How fintech is impacting the future of financial services
Our industry insider breaks it down
Navigating disruption in financial services
What makes you excited about the impact that fintech is having on financial services?
Brady: One of the ways of looking at financial technology, or fintech, and why I get particularly excited about it, is that it's like electricity at the end of the 19th century. We all know what it is—it's there, it's changing things, but we don't think it's reached anything like its potential to disrupt the entire financial services landscape. We will be using fintech to make things easier. And that's terrifically exciting.
What are some good examples of fintech challenging and disrupting incumbent institutions in financial services?
Brady: In the banking and capital markets, there's an enormous portion of the world that today is completely under-banked. Many people in emerging markets can’t go into a bank branch and do their business. But they have a cellphone. So, companies are innovating to provide full-suite banking over a cellphone. In the asset management space, while algorithmic trading has been around for a while, it is starting to go mainstream in how people manage their accounts automatically. In the insurance space, there's been automation around claims processing. And, with the internet of things, you can now have a device in your car that helps your insurer monitor risk.
What is a commonality of the disruption affecting the many subsectors within financial services?
Brady: Incumbent institutions like banks and large insurance companies have this enormous infrastructure and have to worry about managing the cost associated with that. But very nimble entrepreneurial companies with good ideas can completely disrupt that space by leveraging those ideas infrastructure-free. There is also a commonality in the ability of these fintech startups to cater to today's consumers and the premium they place on instant access, instant execution of transactions, always-on availability and portability.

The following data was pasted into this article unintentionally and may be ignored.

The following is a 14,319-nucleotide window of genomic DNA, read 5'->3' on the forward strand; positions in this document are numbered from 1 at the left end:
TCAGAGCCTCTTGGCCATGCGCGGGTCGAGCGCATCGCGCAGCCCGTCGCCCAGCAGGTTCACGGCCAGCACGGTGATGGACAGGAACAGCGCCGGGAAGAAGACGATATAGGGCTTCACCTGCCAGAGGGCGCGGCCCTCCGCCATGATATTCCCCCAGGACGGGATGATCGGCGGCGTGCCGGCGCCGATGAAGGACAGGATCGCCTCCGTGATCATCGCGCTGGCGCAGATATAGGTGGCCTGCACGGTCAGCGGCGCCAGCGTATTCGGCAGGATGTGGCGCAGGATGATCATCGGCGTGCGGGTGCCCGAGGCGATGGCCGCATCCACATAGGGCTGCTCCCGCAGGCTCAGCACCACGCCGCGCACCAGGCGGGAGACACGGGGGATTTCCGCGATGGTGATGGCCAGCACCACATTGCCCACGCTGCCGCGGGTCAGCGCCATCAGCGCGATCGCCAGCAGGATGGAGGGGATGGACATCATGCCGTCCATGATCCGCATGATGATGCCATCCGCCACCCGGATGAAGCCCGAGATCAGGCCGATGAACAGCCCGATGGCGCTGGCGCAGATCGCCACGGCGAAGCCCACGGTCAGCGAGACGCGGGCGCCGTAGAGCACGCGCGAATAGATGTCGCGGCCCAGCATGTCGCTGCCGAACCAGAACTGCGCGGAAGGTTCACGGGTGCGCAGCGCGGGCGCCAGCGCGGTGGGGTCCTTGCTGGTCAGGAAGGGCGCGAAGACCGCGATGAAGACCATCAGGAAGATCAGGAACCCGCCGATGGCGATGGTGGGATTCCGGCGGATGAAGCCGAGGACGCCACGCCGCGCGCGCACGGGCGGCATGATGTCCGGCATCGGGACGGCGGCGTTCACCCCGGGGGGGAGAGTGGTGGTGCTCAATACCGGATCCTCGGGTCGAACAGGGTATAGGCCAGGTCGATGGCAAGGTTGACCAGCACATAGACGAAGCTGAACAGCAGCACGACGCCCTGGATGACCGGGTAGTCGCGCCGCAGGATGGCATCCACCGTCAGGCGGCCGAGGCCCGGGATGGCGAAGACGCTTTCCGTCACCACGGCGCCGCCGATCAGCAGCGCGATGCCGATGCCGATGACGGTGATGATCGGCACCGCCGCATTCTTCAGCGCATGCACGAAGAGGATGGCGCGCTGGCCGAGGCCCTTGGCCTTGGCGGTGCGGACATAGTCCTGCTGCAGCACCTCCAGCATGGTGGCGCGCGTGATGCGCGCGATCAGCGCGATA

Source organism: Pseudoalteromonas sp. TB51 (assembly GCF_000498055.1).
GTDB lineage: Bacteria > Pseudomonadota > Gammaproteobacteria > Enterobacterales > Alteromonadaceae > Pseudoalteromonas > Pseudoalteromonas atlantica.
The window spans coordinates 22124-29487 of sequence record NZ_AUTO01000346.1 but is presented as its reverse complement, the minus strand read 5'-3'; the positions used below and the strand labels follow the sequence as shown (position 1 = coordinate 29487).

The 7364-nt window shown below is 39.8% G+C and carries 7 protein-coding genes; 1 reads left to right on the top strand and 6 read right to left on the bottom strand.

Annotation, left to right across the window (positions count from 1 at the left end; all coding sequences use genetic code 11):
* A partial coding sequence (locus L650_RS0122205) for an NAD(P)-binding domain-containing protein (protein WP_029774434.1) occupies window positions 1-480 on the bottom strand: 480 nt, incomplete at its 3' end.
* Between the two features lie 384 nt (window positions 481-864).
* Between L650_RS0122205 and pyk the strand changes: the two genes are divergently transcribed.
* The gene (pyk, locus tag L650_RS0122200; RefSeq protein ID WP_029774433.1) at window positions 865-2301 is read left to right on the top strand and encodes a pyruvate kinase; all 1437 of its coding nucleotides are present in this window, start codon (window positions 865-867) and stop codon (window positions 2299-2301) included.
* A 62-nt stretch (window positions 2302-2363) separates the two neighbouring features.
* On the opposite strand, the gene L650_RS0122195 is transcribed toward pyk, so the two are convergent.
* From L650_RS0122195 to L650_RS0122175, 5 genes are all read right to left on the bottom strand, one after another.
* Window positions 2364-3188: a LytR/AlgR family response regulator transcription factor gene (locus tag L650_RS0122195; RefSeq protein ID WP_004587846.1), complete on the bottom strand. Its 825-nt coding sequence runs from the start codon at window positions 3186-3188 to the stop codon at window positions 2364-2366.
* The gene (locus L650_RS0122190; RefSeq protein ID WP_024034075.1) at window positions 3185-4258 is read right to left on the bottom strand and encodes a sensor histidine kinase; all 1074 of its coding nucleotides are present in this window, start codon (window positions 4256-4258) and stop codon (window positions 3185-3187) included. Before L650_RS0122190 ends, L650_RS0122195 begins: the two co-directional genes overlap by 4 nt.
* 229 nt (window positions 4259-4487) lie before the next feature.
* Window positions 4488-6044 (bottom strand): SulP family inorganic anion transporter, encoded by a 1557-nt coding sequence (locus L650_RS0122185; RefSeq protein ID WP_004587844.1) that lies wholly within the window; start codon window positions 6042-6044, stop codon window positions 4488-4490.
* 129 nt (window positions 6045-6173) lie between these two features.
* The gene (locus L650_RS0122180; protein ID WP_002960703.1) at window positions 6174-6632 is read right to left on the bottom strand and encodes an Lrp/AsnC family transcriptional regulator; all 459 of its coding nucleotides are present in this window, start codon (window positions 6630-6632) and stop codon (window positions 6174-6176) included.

Are the leaders of these legacy institutions concerned about existential threats from fintech entrepreneurs?
Brady: They don't have their heads in the proverbial sand. If you were to do a survey of CEOs of some of the major banks, for instance, the vast majority of them would say they're worried about their revenue streams being eaten away by some of these fintechs.
How are they responding?
Brady: Their options are fairly simple. They can just carry on as normal and ignore the threat and hope that their heft as an organization is enough to carry the day. Or they can gobble up the startup entrepreneurial companies that threaten them—offer them enormous amounts of money, take them off the market, maybe use some of the intellectual property they have. Another option is to replicate the disruptive technology within their own institutions. The last option is to partner with the fintechs to join forces through collaborative arrangements.
By contrast, what are the concerns of the CEOs of fintech insurgents?
Brady: Their first concern is how to protect the intellectual capital that's really the substance of their organizations. The intellectual capital probably sits in some code, so is that vulnerable to cyberattack? Will a few of the programmers walk out the door and take the code with them? On the growth side, the concern is, how do you scale from an idea through to an organization with people and then turn that into a meaningful company that's able to wound some of the incumbents? They are also concerned about what the liquidation strategy might be.
The term “disintermediation” gets thrown around a lot where fintech meets financial services. How is that concept unfolding in reality?
Brady: Some fintechs are successful at removing the middle man from a transaction, but some fintechs, frankly, are actually concentrating on the intermediary and making it much more efficient. For instance, those fintechs that are employing blockchain technology are broadening the scope of the intermediary and covering it much more efficiently and effectively.
More broadly, what is the impact that blockchain technology will have on legacy business processes?
Brady: If you look at financial services today, it has multiple players, multiple intermediaries, multiple processes and lots of people making sure that the engine keeps on running. What blockchain does effectively is to remove the need for a lot of those intermediaries and, frankly, people. It provides a seamless platform over which transactions can happen without a third party managing it. Any change made in one location appears in all the others. So, you don't need settlement and checking and third-party validation. It's a much more efficient way of carrying out business as a whole. Blockchain will affect functions like trade, settlement and payments